Clos de l'Anhel

Soulful, delicious.

Key Facts

  • Estate of Sophie Giradon, winemaker/proprietor
  • 12 ha in relatively high elevation area of Corbières
  • Vines include ancient Carignane (planted 1905), Mourvèdre, Grenache and Syrah
  • Organic since inception with biodynamic practices
  • Named L'Anhel ("baby sheep") after its history as a sheep grazing pasture

The Story

Sophie Guiraudon's journey into winemaking began before she could actually tie her shoes. Her grandfather, a French wine broker, who travelled throughout Languedoc buying and selling wine, kept Sophie in tow most of the time. As a frequent fixture in the passenger seat of her grandfather’s car, she had plenty of time to learn the best vineyard sites, the best producers and what exactly defined a great Corbières. Little Sophie stayed involved at night, as well, while he tasted his collections and did analysis in kitchen. She understood that wine was the means to her family’s livelihood.

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After enology school in Narbonne, Sophie naturally worked as an analyst and consultant to the vineyards and cellars of Corbières. But soon she found herself unsatisfied by merely suggesting to others how to make wine. She wanted to do it herself. So finally in the year 2000, she and her, then husband, Phillipe, sought out to find the perfect location to begin their own vineyard. When they found a six hectare piece of land in Corbières, inhabited only by ancient, head-trained Carignane vines (planted in 1905) and a small bergerie (barn that housed the sheep for grazing), they knew it had to be theirs.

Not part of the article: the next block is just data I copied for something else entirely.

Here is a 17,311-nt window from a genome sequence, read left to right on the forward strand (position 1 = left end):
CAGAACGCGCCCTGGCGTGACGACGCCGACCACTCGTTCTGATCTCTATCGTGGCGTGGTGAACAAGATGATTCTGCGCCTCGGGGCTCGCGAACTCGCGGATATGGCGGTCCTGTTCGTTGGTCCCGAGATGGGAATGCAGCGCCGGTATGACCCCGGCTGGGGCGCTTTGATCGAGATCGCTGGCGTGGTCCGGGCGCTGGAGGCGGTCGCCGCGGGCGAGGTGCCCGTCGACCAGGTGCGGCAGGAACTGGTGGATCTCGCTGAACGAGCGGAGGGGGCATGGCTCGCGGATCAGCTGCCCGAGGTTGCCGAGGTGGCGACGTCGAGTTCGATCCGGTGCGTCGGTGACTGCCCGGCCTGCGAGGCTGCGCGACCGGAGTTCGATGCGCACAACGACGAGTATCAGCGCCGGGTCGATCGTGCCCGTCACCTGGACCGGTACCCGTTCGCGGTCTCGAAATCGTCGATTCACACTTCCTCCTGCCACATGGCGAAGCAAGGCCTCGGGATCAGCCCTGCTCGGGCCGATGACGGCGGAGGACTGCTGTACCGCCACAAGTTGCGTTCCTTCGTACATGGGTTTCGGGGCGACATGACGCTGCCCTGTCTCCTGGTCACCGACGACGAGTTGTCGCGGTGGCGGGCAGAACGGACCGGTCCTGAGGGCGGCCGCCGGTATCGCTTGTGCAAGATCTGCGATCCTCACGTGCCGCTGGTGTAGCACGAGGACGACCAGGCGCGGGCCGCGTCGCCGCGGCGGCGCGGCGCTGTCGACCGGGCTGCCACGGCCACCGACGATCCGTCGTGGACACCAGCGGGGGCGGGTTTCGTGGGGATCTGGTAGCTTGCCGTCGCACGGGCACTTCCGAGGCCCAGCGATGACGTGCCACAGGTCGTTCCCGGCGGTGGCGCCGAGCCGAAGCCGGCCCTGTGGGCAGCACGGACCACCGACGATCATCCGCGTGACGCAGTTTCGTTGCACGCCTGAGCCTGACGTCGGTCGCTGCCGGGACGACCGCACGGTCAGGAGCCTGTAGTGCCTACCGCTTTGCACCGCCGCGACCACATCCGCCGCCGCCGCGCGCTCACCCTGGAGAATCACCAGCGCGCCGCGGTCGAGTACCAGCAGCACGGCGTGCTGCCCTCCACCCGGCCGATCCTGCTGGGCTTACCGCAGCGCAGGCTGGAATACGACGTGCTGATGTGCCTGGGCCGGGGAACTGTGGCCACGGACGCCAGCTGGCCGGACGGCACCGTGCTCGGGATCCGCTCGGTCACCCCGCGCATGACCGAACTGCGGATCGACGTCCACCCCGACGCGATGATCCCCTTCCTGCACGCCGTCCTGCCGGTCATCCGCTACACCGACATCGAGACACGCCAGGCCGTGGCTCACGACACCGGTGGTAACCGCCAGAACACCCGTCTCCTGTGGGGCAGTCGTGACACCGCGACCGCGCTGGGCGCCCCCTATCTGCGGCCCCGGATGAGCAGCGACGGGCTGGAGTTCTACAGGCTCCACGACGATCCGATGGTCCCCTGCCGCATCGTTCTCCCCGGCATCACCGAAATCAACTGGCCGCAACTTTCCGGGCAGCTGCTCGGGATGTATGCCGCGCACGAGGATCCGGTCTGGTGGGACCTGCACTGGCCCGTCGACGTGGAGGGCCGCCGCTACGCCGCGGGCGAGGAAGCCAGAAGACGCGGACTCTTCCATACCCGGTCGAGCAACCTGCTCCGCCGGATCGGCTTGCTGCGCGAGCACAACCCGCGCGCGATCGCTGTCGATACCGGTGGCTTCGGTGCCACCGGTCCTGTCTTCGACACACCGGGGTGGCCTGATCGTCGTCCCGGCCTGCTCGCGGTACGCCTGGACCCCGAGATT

Sophie loved the estate not only for its wildness, but for its altitude, exposition to the sea and
presence of the cers, a dry Atlantic wind that is ideal for Carignane, Grenache and Syrah vines. In recognition of the sheep, who historically grazed the vineyard land centered at the bergerie, Sophie named her estate Clos d’Anhel, meaning slope of the baby of the sheep.

Sophie’s vision was and always has been to produce a pure wine that preserves the identity of the terroir—to grow the vines that the soil gives and make the wine that the grapes
give—mothing more and nothing less. She farms organically and has planted nearly 150 new
trees on her estate since she took ownership. In the cellar she works delicately to make a
balanced and expressive wine.

After 20 years, and today as the sole owner of her estate, she has doubled her holdings to 12 hectares. She will also enthusiastically explain how she loves each new day in the vineyard
more and more because it is always changing and she is always adapting her work to its change.